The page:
I have always maintained that the best thing that I have ever done for a patient was to hold their hand as they died; however, there are few scenarios that I can posit where I would ever cause the death of another, and I would never do it in my capacity as a medical professional. In the State of Connecticut, assisting a patient in their suicide is illegal (Kasprak, 2003; Saunders & Smith, 2010). Saunders and Smith (2010) describe the use of “semantic ploys” (para. 3) in arguing for physician-assisted suicide and how the court deemed the “issue rests with the legislature, not with the court” (para 4).
Two states have laws permitting physician-assisted suicide, Oregon and Washington (Death with Dignity Act, 1997; Death with Dignity Act, 2008). The other 48 states either have laws forbidding assisted suicide, such as Connecticut, rely on common law, or have no laws permitting or forbidding the practice (Kasprak, 2003). Personally, my thoughts on the matter are clearly reflected in my opening statement. More compelling, however, is a recent discussion on the discontinuation of implanted cardiac devices in patients with a desire to “refuse continued life-sustaining therapy” (Kapa, Mueller, Hayes, & Asirvatham, 2010, p. 989). Many of the respondants to this study viewed the discontinuation of pacemakers akin to physician-assisted suicide, whereas less felt the termination of cardioverter-defibrillator therapy was an ethical issue. Oddly, lawyers indicated less problems discontinuing therapy than did physicians.
There are conditions that are so intractably painful and wrought with suffering that I would not even consider thinking less of a person suffering such a malady who took their own life. Death, for many people, is a fear beyond fear, and for a person (of considerable sound mind) to choose death as a viable alternative to such suffering, I commend their bravery and choose not to judge them negatively. No physician or other health care provider should cause the death of a person directly, but acknowledging the patient’s will to die is another matter. In lieu of providing a chemical means of ending life, a physician could, in my mind, counsel a patient on the means and methods that might be viewed as more effective and humane than other means which might result in unwanted suffering. I do believe that a person has the right to choose an alternative to a surely painful and agonizing death, regardless of the presence of depression. If a person is suffering from depression because of a terminal illness that is causing physical suffering, it is hard to imagine this person will resolve the depression before succumbing to the causal disease process. In these cases, the person has the right to choose a more dignified death. For those cases where the person is incapacitated and cannot make health care decisions, I feel that any friend or family member, or a consensus of available friends and family members, should be able to make the decision to continue or discontinue life-sustaining measures. Even if the decision is wrong for the patient, most of the time the decision is for the benefit of the family and friends and lacks medical relevance aside from resource management, though there are spiritual, emotional, and moral considerations that the next of kin may face which are no less relevant.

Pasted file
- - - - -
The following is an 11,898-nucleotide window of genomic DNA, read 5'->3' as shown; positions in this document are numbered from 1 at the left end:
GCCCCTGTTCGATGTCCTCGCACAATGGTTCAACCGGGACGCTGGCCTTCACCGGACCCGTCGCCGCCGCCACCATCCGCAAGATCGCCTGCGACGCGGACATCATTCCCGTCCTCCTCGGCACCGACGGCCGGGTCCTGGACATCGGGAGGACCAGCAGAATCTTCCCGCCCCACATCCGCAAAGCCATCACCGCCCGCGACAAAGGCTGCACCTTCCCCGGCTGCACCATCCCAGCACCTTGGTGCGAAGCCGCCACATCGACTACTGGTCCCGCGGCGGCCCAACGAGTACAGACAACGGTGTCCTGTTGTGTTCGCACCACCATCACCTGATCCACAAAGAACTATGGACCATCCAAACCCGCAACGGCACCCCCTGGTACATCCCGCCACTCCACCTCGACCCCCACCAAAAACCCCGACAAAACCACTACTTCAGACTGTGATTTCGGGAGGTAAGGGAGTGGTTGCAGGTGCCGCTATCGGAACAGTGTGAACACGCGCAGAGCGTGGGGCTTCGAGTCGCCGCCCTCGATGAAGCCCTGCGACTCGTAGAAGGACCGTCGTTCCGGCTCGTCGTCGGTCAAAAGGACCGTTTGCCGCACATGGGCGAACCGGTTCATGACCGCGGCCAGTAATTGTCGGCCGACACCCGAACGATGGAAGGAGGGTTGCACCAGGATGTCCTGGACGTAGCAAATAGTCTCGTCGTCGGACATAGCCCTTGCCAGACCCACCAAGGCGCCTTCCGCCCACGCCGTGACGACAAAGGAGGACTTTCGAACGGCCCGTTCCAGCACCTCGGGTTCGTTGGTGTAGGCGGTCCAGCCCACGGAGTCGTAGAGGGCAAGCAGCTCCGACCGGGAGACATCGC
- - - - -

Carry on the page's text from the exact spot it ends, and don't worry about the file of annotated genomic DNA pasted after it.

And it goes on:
Personally, I grant any person permission to end my life if they see me engulfed in flame or if taken on the battlefield by an enemy known for public torture. Beyond these two circumstances, I will always choose to live so long as I have my thoughts. I have heard some people intimate that they would wish to die if they were conscious but perpetually paralyzed (i.e. locked-in syndrome); however, I am not so sure that I would want to die just for lacking the ability to communicate with others. I would want to view the world, though, perhaps by television or radio. I am too curious as to what comes next for the world. As we interfere with the dying process, it does make sense that we address the morality in which we do this. It does not seem right to have brain dead patients connected to ventilators and feeding tubes forever. It’s Orwellian.
Death with Dignity Act of 1997, O.R.S. 127.800 et seq. (1997).
Death with Dignity Act of 2009, R.C.W. 70.245 (2008).
Kapa, S., Mueller, P. S., Hayes, D. L., & Asirvatham, S. J. (2010). Perspectives on withdrawing pacemaker and implantable cardioverter-defibrillator therapies at end of life: Results of a survey of medical and legal professionals and patients. Mayo Clinic Proceedings, 85(11), 981-990. doi:10.4065/mcp.2010.0431
Kasprak, J. (2003, July 9). Assisted suicide (OLR Research Report No. 2003-R-0515). Retrieved from http://www.cga.ct.gov/2003/olrdata/ph/rpt/2003-R-0515.htm
Saunders, W. L. & Smith, M. R. (2010, June 21). Assisted-suicide advocates fail in Connecticut. National Review Online. Retrieved from http://www.nationalreview.com